Last Monday, March 25th a group of Hispanic and other minority associations in Michigan, in collaboration with Deloitte LLP, organized a Diversity Night at the iconic Detroit Athletic Club.
AFWA, ALPFA, FEI Detroit and NABA actively participated to make this event possible, an event where diversity issues discussed included not only race and gender equality, but also the interesting phenomenon of a multigenerational society, and its enormous impact on the economy of the modern United States.
Last Monday night’s Diversity Event began with a professional development session entitled “The Business Value of Diversity”, presented by Betty Maple, a Retired Tax Partner and National Director of Diversity for Deloitte. Ms. Maple referred in particular to the key differences in attitude and approach towards work displayed by the different generations, including Baby Boomers (which cover those born between 1943 and 1960, and which account for 38% of today’s workforce); Generation X (born between 1961 and 1981; and Generation Y (also known as Millennials, born between 1982 and 2005, and representing almost one quarter of today’s total workforce in the United States).
A handout prepared by Deloitte contained information that said that “…according to the Bureau of Labor Statistics, for example, the number of younger workers has dropped almost 7% since 2000…”.
In the case of Hispanics in the United States, considering statistics published by the US Census Bureau that show that they are approximately seven years younger than the average American worker, it is small wonder that corporations all over the country are today courting and trying to attract Hispanic talent to their ranks.
“At a time when critical skill sets are increasingly difficult to secure and retain, finance leaders should have a clear view of how to attract, develop, and retain people of diverse backgrounds and generations and evolve their talent practices to engage these different generations”, read Deloitte’s CFO Insights handout.
Even though the first Equal Opportunity Employment laws were introduced in Congress in the early 1940s, the term “diversity” later originated in North America and became a must among corporations as an indication that it was the “right thing to do”. Today, diversity is a staple at most meetings, conferences, and conventions.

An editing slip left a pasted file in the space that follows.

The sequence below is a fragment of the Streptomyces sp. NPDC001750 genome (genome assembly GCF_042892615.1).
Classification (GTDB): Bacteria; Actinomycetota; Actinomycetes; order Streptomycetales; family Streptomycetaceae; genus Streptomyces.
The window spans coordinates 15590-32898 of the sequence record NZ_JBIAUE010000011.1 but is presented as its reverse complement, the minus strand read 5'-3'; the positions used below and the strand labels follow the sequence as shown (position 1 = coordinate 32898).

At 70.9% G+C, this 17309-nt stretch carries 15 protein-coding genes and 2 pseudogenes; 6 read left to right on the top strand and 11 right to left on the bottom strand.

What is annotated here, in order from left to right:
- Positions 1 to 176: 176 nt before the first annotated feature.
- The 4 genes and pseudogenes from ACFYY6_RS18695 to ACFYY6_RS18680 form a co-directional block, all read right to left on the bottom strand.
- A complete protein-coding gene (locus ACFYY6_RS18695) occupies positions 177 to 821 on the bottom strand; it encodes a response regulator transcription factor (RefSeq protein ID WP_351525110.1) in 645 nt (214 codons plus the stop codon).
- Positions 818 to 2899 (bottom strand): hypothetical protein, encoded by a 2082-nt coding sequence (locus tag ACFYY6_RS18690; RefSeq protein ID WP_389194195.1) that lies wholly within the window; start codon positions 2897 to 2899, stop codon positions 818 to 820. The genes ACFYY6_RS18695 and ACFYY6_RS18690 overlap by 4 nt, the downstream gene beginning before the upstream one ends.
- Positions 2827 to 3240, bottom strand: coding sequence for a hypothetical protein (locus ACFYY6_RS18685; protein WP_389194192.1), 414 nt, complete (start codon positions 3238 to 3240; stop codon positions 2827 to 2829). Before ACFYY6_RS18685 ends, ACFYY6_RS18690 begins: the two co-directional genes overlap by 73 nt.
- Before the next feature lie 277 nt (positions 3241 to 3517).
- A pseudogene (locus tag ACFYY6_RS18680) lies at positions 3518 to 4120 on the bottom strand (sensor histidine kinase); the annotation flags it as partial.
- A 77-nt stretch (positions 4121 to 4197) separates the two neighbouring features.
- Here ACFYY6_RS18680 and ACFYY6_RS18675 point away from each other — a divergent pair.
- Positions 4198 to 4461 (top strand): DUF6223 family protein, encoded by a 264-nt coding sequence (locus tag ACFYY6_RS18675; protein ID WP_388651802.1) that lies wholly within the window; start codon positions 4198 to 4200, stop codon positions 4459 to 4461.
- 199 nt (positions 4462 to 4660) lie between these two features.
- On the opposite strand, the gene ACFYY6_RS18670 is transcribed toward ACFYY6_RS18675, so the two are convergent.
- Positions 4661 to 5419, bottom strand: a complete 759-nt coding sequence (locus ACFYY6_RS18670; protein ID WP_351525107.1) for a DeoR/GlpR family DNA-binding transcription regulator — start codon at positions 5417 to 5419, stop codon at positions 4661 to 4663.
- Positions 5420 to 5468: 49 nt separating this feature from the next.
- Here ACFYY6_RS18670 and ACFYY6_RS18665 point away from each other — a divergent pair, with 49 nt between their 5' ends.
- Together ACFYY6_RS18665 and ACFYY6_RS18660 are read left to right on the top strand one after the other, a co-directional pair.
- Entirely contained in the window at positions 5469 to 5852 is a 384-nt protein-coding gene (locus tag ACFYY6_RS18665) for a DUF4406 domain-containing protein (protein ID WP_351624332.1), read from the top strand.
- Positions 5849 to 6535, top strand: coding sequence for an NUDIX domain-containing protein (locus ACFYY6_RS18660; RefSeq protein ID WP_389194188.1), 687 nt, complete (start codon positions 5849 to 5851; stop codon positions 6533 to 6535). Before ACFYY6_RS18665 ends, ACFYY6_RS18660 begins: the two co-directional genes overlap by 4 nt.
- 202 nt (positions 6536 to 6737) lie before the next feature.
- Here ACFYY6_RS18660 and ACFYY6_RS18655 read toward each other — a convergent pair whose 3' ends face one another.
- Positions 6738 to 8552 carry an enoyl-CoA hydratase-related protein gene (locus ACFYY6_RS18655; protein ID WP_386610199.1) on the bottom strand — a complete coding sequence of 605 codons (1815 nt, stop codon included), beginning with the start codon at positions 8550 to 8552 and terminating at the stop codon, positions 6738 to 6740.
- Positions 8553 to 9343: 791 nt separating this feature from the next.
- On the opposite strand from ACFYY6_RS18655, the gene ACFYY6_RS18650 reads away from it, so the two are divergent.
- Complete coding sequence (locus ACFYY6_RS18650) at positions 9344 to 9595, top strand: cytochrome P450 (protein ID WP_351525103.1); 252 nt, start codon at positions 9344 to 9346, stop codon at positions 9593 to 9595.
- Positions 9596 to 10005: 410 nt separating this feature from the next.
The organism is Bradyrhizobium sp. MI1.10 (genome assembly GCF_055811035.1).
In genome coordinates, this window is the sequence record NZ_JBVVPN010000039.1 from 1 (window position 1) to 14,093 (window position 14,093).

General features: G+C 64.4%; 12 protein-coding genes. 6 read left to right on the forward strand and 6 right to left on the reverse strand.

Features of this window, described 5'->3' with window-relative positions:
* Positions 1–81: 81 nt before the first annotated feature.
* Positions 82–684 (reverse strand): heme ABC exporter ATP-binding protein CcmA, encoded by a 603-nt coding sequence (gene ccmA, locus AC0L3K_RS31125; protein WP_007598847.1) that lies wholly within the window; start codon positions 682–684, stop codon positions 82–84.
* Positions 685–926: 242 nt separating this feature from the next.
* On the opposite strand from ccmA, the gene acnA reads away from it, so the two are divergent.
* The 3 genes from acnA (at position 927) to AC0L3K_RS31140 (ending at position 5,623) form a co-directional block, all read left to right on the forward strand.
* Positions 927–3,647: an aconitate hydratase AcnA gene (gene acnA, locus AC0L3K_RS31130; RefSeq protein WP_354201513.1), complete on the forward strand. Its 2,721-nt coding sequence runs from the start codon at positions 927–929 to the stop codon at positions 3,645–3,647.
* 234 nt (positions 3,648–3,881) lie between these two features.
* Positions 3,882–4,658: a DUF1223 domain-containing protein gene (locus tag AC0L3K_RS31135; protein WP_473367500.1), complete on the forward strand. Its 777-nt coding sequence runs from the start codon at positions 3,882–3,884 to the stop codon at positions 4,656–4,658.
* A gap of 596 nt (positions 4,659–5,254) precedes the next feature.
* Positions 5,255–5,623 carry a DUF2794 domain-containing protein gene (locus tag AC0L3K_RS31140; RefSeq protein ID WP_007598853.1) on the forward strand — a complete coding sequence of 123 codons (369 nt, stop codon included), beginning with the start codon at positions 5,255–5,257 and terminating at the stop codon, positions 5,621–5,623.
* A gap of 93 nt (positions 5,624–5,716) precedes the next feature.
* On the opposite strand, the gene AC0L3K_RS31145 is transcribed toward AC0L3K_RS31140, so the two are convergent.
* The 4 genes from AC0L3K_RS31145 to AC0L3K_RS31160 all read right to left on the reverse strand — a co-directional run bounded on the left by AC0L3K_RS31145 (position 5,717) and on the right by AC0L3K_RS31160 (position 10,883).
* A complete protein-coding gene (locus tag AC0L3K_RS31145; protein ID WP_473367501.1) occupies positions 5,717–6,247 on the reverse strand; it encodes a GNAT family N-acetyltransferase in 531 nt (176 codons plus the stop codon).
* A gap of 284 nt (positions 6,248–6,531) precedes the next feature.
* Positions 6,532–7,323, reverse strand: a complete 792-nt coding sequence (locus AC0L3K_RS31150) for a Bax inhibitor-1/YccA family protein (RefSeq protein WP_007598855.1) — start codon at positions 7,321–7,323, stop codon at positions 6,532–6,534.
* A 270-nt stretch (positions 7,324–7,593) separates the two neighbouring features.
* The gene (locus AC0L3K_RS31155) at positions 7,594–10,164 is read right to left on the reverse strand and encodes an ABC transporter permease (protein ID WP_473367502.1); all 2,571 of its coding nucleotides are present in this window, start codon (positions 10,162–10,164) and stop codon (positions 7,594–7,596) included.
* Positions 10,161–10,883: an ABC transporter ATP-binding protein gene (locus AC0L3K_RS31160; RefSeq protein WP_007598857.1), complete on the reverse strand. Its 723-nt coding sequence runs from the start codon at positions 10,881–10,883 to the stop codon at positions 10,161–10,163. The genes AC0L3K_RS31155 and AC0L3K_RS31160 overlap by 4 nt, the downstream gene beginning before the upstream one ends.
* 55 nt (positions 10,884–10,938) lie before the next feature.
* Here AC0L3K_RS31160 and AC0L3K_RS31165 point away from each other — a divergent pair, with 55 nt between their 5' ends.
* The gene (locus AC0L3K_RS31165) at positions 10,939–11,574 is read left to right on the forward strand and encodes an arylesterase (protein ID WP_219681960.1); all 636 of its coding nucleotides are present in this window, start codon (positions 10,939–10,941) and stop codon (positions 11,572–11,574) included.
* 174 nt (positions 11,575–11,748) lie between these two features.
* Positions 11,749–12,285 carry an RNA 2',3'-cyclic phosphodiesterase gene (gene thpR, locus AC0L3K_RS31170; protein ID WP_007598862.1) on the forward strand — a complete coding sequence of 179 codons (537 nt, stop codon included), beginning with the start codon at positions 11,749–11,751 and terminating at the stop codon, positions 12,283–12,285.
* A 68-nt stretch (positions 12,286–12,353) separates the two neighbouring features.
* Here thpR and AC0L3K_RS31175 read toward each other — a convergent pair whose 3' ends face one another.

After the initial presentation, Deloitte’s 80 plus guests attended a cocktail networking session, followed by a sit down dinner at one of the Club’s elegant banquet halls. At the end of dinner, David Segura, Founder & CEO for Vision IT, the night’s keynote speaker, presented his vision for a successful global enterprise.
Segura explained how beginning from scratch almost 20 years ago, he had been able to develop his IT Managed Services and Talent Management Solutions firm into a global enterprise, working with some of the largest corporations, not only in the US, but also in Latin America. His company has 20 US offices and global operations in Puerto Rico, Mexico, and the Philippines.
Attendees to the Diversity event included several Blue Cross-Blue Shield of Michigan executives, such as Stephanie Thornton, Jody Guastella-Jones, Steven Ventura, and Alejandra Johannes; Ramiro Ramirez, President of NSHMBA (The National Society of Hispanic MBAs); Alfredo Casab, President of the Hispanic Bar Association; Rodolfo Dominguez, Director of Enterprise Portfolio Management/Nexus for Mercedes-Benz Financial Services; Jimmy Walker, President of ALPFA Michigan (the Association of Latino Professionals in Finance and Accounting); Sally Brandtneris, CFO at Stefanini, Inc., and President of FEI Detroit (Financial Executives International); Luis Maldonado and Rilck G. Noel of KPMG; several members of NABA (the National Association of Black Accountants) and AFWA (the Accounting and Financial Women’s Alliance), among many other guests from numerous corporations around the Metro Detroit area.
The effort put into organizing this event is worth it. Diversity events such as this create a new, stronger bond, regardless of age, gender, or ethnicity, not only among different minority groups, but also among executives and corporations around the United States.